Client Alert

Unique Considerations for Lending to a Delaware Public Benefit Corporation

15 Mar 2022

In 2013, following in the footsteps of California, Delaware introduced a new corporate form that could be chosen by companies organized under its state law – the public benefit corporation (PBC). This type of corporation is described in the Delaware General Corporation Law as “a for-profit corporation . . . that is intended to produce a public benefit or public benefits and to operate in a responsible and sustainable manner.” Given the increasing focus on impact investing and responsible consumer practices, the benefits of the public benefit corporation form are gaining wider recognition, and an increasing number of companies are incorporating as Delaware PBCs. 

With the increased popularity of Delaware public benefit corporations, many lenders have likely received requests to provide financing to companies that have chosen this corporate form. In making the determination of whether to provide such financing, along with typical underwriting considerations, lenders should be aware of the heightened corporate governance standards to which Delaware PBCs are subject. In particular, unlike a traditional Delaware C corporation, management and the board of directors of a Delaware PBC have a fiduciary duty to manage the company in a manner that balances both the pecuniary interests of the company’s stockholders and the public benefit or benefits identified in the company’s charter, and must also specifically consider the stakeholders that are impacted by the company and its operations. The company is also required to deliver a public benefit report at least every two years that states (a) the objectives established by the board of directors to promote the public benefit, (b) standards adopted by the board of directors to measure progress in promoting such public benefit, (c) objective, factual information based on those standards regarding success in promoting the public benefit, and (d) an assessment of the company’s success in promoting the company’s public benefit.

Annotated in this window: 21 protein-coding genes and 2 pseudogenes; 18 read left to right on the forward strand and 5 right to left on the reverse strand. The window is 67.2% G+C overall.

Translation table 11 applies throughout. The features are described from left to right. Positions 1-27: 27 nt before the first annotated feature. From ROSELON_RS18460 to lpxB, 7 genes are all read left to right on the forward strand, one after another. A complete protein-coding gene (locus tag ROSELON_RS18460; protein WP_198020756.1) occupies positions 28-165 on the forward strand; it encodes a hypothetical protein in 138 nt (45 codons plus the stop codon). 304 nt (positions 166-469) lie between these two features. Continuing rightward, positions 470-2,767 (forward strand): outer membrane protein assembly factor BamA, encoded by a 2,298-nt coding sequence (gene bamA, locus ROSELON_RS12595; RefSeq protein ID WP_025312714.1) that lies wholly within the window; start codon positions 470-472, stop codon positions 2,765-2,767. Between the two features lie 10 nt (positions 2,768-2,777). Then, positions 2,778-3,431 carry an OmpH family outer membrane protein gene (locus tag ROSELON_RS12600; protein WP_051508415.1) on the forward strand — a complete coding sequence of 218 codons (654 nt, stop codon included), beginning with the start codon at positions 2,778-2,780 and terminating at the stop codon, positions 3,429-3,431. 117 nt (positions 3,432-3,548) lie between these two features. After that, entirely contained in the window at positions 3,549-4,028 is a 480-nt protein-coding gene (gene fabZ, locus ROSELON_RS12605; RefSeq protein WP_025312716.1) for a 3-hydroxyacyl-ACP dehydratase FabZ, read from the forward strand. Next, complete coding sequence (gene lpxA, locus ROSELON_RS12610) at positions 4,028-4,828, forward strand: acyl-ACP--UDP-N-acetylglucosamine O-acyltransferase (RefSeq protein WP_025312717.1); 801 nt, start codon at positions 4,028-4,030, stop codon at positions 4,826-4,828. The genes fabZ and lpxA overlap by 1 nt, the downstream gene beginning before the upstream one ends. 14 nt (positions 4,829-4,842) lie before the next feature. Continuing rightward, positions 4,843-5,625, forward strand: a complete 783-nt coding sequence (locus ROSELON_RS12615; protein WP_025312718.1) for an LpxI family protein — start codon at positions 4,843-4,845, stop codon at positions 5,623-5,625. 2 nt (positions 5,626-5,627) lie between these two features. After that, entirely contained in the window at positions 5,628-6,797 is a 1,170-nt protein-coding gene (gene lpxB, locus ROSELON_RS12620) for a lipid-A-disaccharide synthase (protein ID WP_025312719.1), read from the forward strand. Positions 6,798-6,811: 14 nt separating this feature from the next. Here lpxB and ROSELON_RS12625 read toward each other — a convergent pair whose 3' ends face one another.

The additional governance requirements described above result in a different risk profile for a lender than would lending to a traditional Delaware C corporation. Among other things, the added fiduciary duties for management could increase the likelihood of activist shareholder lawsuits based on claims that the company is being operated in a manner that does not comport with the heightened standards of the Delaware statute. In addition, questions have arisen as to the impact that a Delaware PBC’s duty to protect its public benefit above other interests might have on outcomes for lenders in an insolvency proceeding. Lenders should seek advice of outside counsel with knowledge of the specific statutory PBC requirements in order to both conduct additional diligence to gauge a prospective borrower’s compliance with these requirements and to craft terms in the loan documents that mitigate the additional risks to the lender. Additional terms in the loan documents could include, for instance, (a) strengthened litigation-related covenants and defaults to address shareholder suits arising from a borrower’s failure to comply with PBC requirements, (b) a requirement that the board of directors consider conversion of the borrower to a traditional C corporation if necessary to protect the lender’s interests, and (c) requirements to deliver to the lender copies of all PBC-specific reports and audits.

The Morrison & Foerster team will continue to monitor legislative and case law developments related to Delaware PBCs and the potential impact these may have on lenders. Please reach out to any member of the Morrison & Foerster team if you have questions.



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